A dance and sex drug
which is more addictive than crack cocaine is
becoming a global problem, the United Nations' drug
control agency warned today.
Narcotics Control Board said it was concerned about
rising use of methamphetamine, or crystal meth.
The board called on
governments across the world to introduce tougher
restrictions on chemicals used in the manufacture of
the drug, which is also known in varying forms as
"ice", "meth", "Tina" and "Nazi crank".
The drug's use has increased exponentially in the
past decade, particularly in the US where it is
considered to be a major problem. The American
singer Rufus Wainwright is among several celebrities
who have admitted overcoming an addiction to crystal
meth, which allows users to stay awake for days and
increases sexual arousal.
The INCB president,
Hamid Ghodse, said the use of methamphetamine was
"If I want to pick on
one major drug problem pandemic today, it is
methamphetamine," Professor Ghodse said. "It has not
yet affected that much of western European countries
and the UK but, as we know, as drug misuse occurs in
North America, sooner or later it gets here."
He added: "We are
trying to encourage governments to focus on the
precursor chemicals used in the drug's manufacture,
so that we can try to prevent any wider abuse of
Crystal meth was now
regarded as the No 1 problem drug in North America,
Prof Ghodse said.
But the extent of its
use in Britain is obscured by the fact that seizures
and arrests are lumped in with amphetamines, meaning
no statistics are collected specifically on crystal
Police chiefs and the
government have commissioned separate studies into
methamphetamine to see if the use of crystal meth is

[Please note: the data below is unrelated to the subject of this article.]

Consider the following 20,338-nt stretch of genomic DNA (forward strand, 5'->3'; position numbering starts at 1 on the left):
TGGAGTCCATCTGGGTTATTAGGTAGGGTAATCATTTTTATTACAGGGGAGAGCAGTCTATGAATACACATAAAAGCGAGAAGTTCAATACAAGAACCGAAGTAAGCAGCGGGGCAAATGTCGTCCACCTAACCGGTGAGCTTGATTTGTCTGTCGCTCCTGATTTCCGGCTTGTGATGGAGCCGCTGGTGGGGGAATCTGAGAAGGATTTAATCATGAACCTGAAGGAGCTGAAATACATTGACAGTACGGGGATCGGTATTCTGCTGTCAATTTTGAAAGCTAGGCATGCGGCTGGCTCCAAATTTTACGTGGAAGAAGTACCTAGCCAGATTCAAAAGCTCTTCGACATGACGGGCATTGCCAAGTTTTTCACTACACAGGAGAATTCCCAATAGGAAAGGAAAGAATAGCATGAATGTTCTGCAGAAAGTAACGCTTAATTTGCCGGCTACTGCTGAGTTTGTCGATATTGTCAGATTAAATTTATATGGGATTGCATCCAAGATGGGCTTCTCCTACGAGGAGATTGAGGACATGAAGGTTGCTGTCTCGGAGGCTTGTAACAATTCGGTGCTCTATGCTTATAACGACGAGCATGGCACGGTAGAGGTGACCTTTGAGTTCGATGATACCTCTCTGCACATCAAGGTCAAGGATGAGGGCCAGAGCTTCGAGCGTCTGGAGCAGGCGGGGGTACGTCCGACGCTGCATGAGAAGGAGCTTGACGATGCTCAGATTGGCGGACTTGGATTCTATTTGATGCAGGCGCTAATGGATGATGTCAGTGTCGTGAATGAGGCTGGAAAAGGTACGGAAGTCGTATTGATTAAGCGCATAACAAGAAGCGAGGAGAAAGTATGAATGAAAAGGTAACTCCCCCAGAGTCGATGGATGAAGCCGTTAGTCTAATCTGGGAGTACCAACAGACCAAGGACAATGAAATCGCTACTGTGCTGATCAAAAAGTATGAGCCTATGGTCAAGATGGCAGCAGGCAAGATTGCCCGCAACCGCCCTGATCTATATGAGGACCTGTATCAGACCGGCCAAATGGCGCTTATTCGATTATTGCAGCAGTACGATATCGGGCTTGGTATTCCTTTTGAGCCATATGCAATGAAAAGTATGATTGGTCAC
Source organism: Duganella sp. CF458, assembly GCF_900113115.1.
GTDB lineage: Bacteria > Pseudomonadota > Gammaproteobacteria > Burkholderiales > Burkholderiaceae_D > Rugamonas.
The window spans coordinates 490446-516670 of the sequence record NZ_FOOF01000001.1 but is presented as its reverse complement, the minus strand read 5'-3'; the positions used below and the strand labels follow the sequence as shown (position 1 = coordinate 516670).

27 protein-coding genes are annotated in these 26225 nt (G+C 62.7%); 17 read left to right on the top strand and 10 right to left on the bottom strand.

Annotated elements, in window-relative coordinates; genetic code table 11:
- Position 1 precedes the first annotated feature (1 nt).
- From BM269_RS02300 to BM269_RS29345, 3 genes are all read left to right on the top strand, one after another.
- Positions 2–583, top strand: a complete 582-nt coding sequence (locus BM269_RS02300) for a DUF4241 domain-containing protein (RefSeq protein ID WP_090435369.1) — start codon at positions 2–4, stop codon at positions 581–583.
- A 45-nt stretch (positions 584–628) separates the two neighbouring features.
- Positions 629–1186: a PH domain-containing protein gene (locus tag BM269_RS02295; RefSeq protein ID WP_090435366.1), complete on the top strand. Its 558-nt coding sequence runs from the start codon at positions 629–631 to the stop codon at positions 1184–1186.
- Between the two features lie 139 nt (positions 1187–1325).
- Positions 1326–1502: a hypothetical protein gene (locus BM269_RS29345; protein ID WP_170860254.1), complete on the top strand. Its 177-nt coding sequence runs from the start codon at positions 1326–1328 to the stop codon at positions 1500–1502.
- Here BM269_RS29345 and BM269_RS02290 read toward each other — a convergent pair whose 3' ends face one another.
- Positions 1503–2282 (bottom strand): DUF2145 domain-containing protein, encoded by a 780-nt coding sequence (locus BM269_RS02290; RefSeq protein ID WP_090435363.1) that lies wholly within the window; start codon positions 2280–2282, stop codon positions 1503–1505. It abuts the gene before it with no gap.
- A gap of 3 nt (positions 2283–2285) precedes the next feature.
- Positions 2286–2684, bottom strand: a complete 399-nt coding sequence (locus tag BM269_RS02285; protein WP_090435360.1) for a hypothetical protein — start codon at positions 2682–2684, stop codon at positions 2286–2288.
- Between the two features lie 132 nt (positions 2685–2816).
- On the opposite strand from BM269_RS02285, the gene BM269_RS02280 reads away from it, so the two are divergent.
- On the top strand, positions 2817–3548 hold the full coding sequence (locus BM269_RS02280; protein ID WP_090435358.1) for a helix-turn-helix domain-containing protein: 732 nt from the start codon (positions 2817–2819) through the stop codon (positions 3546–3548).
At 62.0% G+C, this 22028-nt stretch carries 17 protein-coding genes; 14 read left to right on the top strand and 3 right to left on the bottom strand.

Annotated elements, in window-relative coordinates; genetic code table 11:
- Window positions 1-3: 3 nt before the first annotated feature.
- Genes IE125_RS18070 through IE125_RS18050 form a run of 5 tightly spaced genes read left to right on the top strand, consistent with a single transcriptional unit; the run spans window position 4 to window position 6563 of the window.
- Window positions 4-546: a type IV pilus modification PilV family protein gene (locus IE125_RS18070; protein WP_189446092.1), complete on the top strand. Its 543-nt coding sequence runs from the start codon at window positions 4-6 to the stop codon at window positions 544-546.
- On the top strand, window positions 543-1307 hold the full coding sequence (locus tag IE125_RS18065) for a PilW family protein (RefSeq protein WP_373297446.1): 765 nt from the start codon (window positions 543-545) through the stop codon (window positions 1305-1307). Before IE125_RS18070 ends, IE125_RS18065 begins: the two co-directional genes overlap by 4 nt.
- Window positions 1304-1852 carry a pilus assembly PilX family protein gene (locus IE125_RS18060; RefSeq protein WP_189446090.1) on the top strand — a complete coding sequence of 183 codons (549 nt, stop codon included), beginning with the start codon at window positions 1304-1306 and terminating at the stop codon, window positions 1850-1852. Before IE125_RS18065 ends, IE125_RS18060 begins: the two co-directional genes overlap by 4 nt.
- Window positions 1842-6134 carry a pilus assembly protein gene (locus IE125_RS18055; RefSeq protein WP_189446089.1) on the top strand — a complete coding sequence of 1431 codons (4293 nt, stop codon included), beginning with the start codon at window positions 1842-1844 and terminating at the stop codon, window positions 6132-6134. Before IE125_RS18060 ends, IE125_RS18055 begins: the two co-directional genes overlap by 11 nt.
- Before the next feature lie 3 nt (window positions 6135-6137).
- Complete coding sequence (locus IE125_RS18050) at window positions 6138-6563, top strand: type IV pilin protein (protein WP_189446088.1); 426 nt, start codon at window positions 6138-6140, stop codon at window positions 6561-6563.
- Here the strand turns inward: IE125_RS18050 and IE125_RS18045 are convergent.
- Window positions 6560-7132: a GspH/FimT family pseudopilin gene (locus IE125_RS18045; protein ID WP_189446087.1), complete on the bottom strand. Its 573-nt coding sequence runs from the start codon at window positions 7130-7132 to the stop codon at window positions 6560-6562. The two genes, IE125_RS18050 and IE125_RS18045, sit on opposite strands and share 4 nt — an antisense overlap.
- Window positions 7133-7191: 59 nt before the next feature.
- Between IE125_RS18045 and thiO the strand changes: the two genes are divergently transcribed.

spreading. The home secretary, Charles Clarke, has
ordered that drug deaths be monitored to see if they
are linked to the drug.
Customs will send all
seizures of odourless white powders to forensic labs
for analysis and new mental health patients with
drug problems will be tested to see if they have
taken crystal meth.
However, in November,
the government's Advisory Council on Drugs Misuse
advised against reclassifying crystal meth from a
class B drug to class A because it could have the
"unintended consequence of engendering interest
among potential users".
Meth is a synthetic
drug that can be snorted, smoked, injected or eaten,
and is relatively simple to make from household
products using a basic school chemistry set. The
highly volatile mix of chemicals has caused several
explosions in the US. Canada recently introduced
life sentences for its manufacture.
annual report also said governments should
screen all incoming and outgoing mail to combat
"drugs by post" scams. Drug dealers were
increasingly using the postal system to move the
substances across borders, Prof Ghodse said.
Each country should
set up regular and thorough searches of mail -
including private carriers - and limit the points of
entry for parcels, the report said.
Meanwhile, a report
commissioned by MPs today raised questions over the
way the government classified illegal drugs.
The study for the
all-party science and technology select committee
said that including magic mushrooms in the same
category as heroin and crack cocaine did not appear
to reflect scientific evidence.
It concluded that
drugs were not put in class A, B or C according to
the harm they caused; instead varying criteria had
been applied from drug to drug. The report did not,
however, come to any conclusions about the
effectiveness of current drug classifications.
In January, Mr Clarke
announced plans for a complete overhaul of the way
illegal drugs were categorised and prohibited.
Today's report, by
consultants Rand Europe, said: "Classification is
not based upon a set of standards for harm caused by
a drug, it varied depending upon the drug in
On magic mushrooms
being in the most serious category, where supplying
the drugs carries life imprisonment, it added: "The
positioning of them in class A does not seem to
reflect any scientific evidence that they are of
equivalent harm to other class A drugs."
The theory that
cannabis use acted as a "gateway" to more serious
drugs had not been proven despite extensive
research, the report added.
It supported the
government's decision to downgrade cannabis two
years ago from class B to class C, saying that the
evidence to do so was "conclusive" at the time.